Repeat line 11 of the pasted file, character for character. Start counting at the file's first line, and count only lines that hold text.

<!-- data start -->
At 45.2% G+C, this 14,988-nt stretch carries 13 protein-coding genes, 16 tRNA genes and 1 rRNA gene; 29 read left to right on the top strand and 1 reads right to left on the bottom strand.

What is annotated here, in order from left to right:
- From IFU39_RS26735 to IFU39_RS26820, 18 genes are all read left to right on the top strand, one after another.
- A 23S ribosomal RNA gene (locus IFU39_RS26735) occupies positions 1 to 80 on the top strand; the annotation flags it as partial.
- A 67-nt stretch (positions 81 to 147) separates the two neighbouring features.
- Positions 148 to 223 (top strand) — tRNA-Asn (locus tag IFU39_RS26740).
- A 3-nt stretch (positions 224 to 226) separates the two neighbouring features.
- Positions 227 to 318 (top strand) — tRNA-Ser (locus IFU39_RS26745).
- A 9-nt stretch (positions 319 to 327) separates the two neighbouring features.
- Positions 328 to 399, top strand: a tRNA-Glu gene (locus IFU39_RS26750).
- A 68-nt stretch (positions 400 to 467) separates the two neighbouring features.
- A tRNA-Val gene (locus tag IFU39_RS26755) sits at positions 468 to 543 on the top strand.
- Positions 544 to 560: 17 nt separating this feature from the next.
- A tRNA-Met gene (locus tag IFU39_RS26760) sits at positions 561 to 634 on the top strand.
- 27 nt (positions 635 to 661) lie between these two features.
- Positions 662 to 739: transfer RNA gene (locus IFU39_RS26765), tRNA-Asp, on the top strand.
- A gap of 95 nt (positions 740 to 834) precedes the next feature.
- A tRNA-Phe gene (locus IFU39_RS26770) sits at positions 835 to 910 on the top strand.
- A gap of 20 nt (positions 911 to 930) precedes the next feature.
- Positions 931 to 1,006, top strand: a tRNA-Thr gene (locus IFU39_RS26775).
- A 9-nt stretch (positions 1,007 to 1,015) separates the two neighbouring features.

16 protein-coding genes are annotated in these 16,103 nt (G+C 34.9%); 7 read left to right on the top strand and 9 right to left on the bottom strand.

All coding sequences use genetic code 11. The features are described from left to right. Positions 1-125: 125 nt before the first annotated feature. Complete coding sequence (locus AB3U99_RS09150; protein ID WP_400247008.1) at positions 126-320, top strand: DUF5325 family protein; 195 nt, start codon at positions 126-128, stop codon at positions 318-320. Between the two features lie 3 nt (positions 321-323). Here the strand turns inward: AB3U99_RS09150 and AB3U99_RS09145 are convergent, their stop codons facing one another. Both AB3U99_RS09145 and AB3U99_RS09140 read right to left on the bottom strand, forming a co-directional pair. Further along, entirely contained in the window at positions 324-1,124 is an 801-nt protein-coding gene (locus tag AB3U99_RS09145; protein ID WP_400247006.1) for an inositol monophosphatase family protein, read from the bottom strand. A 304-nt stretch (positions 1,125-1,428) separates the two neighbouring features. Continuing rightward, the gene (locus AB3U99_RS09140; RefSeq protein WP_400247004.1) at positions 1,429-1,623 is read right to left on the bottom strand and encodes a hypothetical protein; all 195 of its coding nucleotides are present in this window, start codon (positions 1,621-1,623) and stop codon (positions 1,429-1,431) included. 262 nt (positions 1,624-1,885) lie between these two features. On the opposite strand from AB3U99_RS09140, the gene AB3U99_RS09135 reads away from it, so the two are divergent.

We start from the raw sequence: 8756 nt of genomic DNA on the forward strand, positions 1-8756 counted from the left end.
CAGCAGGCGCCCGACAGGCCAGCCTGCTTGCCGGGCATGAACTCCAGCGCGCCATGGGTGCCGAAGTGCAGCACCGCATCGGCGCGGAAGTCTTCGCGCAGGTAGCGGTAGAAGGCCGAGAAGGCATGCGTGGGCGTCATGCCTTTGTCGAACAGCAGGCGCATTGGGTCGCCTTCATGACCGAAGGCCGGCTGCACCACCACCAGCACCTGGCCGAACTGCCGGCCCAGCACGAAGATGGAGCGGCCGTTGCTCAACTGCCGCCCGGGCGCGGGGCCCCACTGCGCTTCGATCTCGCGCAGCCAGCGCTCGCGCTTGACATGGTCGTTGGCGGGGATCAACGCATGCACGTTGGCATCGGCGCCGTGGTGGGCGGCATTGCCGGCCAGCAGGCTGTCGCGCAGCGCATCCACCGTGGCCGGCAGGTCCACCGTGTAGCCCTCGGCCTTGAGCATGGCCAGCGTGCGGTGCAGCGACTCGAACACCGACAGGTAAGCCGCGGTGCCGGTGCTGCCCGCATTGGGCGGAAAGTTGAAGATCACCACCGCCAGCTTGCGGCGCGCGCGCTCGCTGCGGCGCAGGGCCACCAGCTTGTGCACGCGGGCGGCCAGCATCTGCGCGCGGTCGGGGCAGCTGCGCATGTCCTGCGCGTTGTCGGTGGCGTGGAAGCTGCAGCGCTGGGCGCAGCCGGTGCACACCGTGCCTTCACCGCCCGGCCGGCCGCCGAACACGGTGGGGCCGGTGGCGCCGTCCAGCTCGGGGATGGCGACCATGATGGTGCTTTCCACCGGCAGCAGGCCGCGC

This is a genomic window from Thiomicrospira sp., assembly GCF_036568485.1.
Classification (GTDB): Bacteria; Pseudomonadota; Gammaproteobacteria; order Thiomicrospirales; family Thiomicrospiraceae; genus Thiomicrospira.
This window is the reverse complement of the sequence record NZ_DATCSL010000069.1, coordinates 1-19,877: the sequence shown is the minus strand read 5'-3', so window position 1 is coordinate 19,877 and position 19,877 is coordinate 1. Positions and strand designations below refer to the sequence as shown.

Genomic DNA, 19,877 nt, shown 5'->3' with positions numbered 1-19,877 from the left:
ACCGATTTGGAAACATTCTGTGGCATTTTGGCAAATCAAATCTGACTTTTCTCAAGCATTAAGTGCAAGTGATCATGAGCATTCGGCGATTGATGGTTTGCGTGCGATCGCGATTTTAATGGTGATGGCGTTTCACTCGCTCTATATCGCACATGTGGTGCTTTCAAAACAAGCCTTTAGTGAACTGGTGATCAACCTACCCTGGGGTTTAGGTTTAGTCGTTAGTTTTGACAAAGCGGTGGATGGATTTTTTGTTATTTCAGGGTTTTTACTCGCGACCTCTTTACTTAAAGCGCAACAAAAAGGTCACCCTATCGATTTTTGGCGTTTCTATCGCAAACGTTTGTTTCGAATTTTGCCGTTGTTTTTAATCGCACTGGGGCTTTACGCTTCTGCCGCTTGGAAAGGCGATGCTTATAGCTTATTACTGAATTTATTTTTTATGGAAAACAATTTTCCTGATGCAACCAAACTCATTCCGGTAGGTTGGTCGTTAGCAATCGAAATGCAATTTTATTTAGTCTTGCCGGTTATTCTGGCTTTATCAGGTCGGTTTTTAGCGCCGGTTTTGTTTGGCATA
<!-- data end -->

- A 68-nt stretch (positions 400 to 467) separates the two neighbouring features.